(A mainline locomotive burns some 2000000 liters fuel per year with a new diesel engine with 10% higher efficiency the lump sum of fuel saving will be two million liters! In 10 years. (I don’t know the fuel price in states but it will be noticable, add to this saving, higher reliability, spare parts availability, lower emission, new engine warranty period, etc, I think it justifies the project. )
I visited DB last year, they obey economical rules very well, I saw three different repowering projects there they retrofitted new MTU diesel engines and Voith transmission systems to V294 shunters, new MTU 4000R41 engines to BR218 main line locomotive (they made prototypes with CAT and MTU engines then decided to use MTU.) and new 5D49 engines to former DR BR232 locomotives.( They made CAT, MaK and 5D49 prototypes.)
Also even Kazakhstan will upgrade its Russian Locomotives with GE engines and Syria going to do so.
New 8v710 engines have been fitted to worn out Romanian LDE2100 locomotives. (Please click on submitted link)

According to GM EMD site: 710G3eb engines are 12% more efficient than 645E3 ones.
A 12 cyl 710G3B engine can be substitute with a 16 cyl 645E3 engine with the same power and also 16 cyl 710G3B with a 20 cyl 645E3 one with more power. (no length problem)

Does it make any sense now?!

http://www.cfr.ro/JF/engleza/2001_1/engine.htm

  by mxdata
 
It sure does, if you are a government railroad working with taxpayers money, you can do just about anything you want!

Is that a small, medium, or large chicken we are roasting? :-D
  by crazy_nip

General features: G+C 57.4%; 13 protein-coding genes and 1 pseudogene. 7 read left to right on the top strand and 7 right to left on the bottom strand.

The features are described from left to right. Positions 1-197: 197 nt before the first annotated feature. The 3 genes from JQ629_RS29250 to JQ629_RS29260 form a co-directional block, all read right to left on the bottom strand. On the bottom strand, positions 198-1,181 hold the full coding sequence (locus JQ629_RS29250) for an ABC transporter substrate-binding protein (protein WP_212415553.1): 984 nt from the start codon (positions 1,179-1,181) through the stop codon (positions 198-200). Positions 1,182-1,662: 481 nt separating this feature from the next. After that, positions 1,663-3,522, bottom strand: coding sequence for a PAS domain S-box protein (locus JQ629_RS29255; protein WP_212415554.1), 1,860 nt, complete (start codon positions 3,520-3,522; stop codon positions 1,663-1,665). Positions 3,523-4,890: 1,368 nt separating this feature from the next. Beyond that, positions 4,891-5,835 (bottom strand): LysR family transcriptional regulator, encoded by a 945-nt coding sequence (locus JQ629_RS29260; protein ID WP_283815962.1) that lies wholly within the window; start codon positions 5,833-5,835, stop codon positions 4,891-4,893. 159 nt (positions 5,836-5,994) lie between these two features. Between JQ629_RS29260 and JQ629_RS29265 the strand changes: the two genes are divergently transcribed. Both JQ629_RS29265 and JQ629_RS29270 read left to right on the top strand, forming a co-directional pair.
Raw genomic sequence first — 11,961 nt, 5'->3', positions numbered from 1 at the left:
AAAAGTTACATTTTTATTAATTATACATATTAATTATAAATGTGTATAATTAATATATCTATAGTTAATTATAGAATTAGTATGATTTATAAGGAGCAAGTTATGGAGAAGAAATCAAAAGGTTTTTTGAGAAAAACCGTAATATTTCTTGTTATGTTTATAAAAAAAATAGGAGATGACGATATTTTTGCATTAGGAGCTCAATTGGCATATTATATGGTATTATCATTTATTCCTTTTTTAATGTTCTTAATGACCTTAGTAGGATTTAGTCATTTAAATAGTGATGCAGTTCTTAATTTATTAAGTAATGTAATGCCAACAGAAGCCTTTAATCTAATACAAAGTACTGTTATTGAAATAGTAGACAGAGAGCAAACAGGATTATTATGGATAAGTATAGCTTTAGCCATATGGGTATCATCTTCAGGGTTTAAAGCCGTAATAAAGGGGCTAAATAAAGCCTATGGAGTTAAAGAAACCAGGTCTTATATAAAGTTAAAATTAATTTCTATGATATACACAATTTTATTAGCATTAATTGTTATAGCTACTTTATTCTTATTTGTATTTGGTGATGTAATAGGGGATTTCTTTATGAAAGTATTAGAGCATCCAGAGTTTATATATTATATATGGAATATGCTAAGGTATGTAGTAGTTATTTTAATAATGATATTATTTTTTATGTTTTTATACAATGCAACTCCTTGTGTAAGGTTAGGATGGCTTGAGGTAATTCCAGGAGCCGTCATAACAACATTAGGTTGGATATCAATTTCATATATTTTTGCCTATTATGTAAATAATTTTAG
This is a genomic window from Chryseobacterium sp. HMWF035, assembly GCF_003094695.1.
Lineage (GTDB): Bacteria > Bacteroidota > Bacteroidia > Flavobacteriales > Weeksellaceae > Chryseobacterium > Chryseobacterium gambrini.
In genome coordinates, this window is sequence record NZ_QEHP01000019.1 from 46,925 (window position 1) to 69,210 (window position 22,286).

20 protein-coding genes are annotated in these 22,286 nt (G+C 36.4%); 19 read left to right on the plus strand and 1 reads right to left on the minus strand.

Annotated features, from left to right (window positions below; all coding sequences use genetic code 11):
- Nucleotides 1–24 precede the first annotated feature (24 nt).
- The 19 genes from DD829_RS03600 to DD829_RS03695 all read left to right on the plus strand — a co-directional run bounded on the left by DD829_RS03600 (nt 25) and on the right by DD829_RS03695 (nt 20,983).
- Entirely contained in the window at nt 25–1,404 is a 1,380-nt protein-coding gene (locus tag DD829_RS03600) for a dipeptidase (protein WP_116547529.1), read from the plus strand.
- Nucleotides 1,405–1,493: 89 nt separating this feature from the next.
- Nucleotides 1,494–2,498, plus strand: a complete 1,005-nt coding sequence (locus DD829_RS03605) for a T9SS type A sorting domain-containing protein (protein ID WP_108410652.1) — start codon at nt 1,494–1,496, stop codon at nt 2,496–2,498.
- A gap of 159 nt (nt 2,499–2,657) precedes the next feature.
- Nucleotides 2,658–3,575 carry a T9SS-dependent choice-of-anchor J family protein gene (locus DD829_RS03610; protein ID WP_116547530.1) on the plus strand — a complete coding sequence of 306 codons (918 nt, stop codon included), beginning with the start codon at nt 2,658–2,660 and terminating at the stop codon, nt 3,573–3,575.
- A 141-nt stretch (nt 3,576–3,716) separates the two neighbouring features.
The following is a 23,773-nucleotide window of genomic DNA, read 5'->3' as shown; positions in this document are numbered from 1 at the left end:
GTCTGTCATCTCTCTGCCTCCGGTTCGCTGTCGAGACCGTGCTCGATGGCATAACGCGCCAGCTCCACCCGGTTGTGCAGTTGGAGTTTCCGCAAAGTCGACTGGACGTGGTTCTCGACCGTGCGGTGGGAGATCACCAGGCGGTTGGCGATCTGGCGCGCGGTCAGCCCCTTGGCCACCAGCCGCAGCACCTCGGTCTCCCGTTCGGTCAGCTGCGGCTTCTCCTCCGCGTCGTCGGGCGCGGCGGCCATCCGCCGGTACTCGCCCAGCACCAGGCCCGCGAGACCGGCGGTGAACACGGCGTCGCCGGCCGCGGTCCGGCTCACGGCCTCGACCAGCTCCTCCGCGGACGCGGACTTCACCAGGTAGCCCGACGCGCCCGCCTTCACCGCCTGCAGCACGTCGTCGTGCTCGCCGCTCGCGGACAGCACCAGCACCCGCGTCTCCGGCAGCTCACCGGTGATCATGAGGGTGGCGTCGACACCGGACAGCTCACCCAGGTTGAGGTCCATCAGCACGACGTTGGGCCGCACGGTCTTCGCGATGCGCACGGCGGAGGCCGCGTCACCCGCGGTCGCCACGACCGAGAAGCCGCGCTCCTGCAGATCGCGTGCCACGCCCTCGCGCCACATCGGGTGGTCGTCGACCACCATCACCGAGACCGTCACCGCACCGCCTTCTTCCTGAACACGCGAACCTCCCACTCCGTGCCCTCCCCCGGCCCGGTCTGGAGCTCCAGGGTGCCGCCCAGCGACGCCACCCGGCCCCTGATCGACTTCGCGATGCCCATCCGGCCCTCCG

Jamshid wrote: Does it make any sense now?!
no, it doesnt...

a shortline or regional would never put enough mileage hours on the prime mover to justify any such investment

you do realize a new prime mover with all the associated electronics and accessories costs on the order of 3/4 to a million dollars...

no one is saying that old prime movers are more efficient, but do the math, you would have to have the engine in service running at HP rating for YEARS to recoup the investment

whereas you can buy a whole new locomotive for not much more, and have a warranty with it

but shortlines do neither

they get by with what they have and buy used locomotives and part them together as need arises

UP recently had a fire sale of SD40's and variants. You could get a fully functioning locomotive for a fraction of the cost of a new prime mover

so to answer you , NO it does not make sense

  by trainmaster_1
 
missthealcos wrote:I would bet the first batch from 95, which have now been banished to the east(ala the troublesome Big Alcos) are probably falling apart by now.
The first batch is in the east at the moment and I bet they won't head back west for a very very long time (rarely they go out west now mainly sometimes on 115 (Toronto (Toronto Yard)- Calgary (Alyth Yard), all the early 9500 series are just garbage (and so are the rest of the GE's) and they are smoking alot just like the alco's did, I bet the turbos are the first to go on those units......also did you know the average lifespan of CP's AC4400's is 13 years, CP had it at 16 years but they shortened it.